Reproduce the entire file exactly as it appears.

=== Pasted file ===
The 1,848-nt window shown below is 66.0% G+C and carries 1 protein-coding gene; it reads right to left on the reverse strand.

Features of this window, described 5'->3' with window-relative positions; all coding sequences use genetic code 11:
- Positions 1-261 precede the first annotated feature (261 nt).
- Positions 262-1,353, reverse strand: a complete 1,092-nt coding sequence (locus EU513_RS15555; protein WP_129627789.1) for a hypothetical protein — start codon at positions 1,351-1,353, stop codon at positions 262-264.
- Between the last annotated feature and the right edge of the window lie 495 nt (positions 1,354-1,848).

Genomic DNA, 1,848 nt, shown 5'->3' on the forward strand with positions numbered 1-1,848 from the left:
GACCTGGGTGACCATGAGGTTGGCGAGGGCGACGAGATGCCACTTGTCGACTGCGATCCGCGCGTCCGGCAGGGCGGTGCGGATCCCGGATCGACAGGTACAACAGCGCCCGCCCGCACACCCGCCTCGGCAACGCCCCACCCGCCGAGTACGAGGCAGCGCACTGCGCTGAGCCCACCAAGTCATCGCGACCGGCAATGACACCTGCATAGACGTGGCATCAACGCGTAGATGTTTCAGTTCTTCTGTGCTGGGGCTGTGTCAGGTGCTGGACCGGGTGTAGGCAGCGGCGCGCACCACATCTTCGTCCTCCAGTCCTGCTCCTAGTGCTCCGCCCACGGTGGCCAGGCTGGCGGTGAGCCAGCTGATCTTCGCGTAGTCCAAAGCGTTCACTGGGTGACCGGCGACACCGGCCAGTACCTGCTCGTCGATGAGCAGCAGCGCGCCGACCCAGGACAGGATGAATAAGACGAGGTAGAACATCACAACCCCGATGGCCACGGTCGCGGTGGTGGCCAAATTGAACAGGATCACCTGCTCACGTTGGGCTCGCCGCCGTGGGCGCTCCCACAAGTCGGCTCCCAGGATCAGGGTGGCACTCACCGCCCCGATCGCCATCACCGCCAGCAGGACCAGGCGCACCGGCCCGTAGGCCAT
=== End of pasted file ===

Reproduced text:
The 1,848-nt window shown below is 66.0% G+C and carries 1 protein-coding gene; it reads right to left on the reverse strand.

Features of this window, described 5'->3' with window-relative positions; all coding sequences use genetic code 11:
- Positions 1-261 precede the first annotated feature (261 nt).
- Positions 262-1,353, reverse strand: a complete 1,092-nt coding sequence (locus EU513_RS15555; protein WP_129627789.1) for a hypothetical protein — start codon at positions 1,351-1,353, stop codon at positions 262-264.
- Between the last annotated feature and the right edge of the window lie 495 nt (positions 1,354-1,848).

Genomic DNA, 1,848 nt, shown 5'->3' on the forward strand with positions numbered 1-1,848 from the left:
GACCTGGGTGACCATGAGGTTGGCGAGGGCGACGAGATGCCACTTGTCGACTGCGATCCGCGCGTCCGGCAGGGCGGTGCGGATCCCGGATCGACAGGTACAACAGCGCCCGCCCGCACACCCGCCTCGGCAACGCCCCACCCGCCGAGTACGAGGCAGCGCACTGCGCTGAGCCCACCAAGTCATCGCGACCGGCAATGACACCTGCATAGACGTGGCATCAACGCGTAGATGTTTCAGTTCTTCTGTGCTGGGGCTGTGTCAGGTGCTGGACCGGGTGTAGGCAGCGGCGCGCACCACATCTTCGTCCTCCAGTCCTGCTCCTAGTGCTCCGCCCACGGTGGCCAGGCTGGCGGTGAGCCAGCTGATCTTCGCGTAGTCCAAAGCGTTCACTGGGTGACCGGCGACACCGGCCAGTACCTGCTCGTCGATGAGCAGCAGCGCGCCGACCCAGGACAGGATGAATAAGACGAGGTAGAACATCACAACCCCGATGGCCACGGTCGCGGTGGTGGCCAAATTGAACAGGATCACCTGCTCACGTTGGGCTCGCCGCCGTGGGCGCTCCCACAAGTCGGCTCCCAGGATCAGGGTGGCACTCACCGCCCCGATCGCCATCACCGCCAGCAGGACCAGGCGCACCGGCCCGTAGGCCAT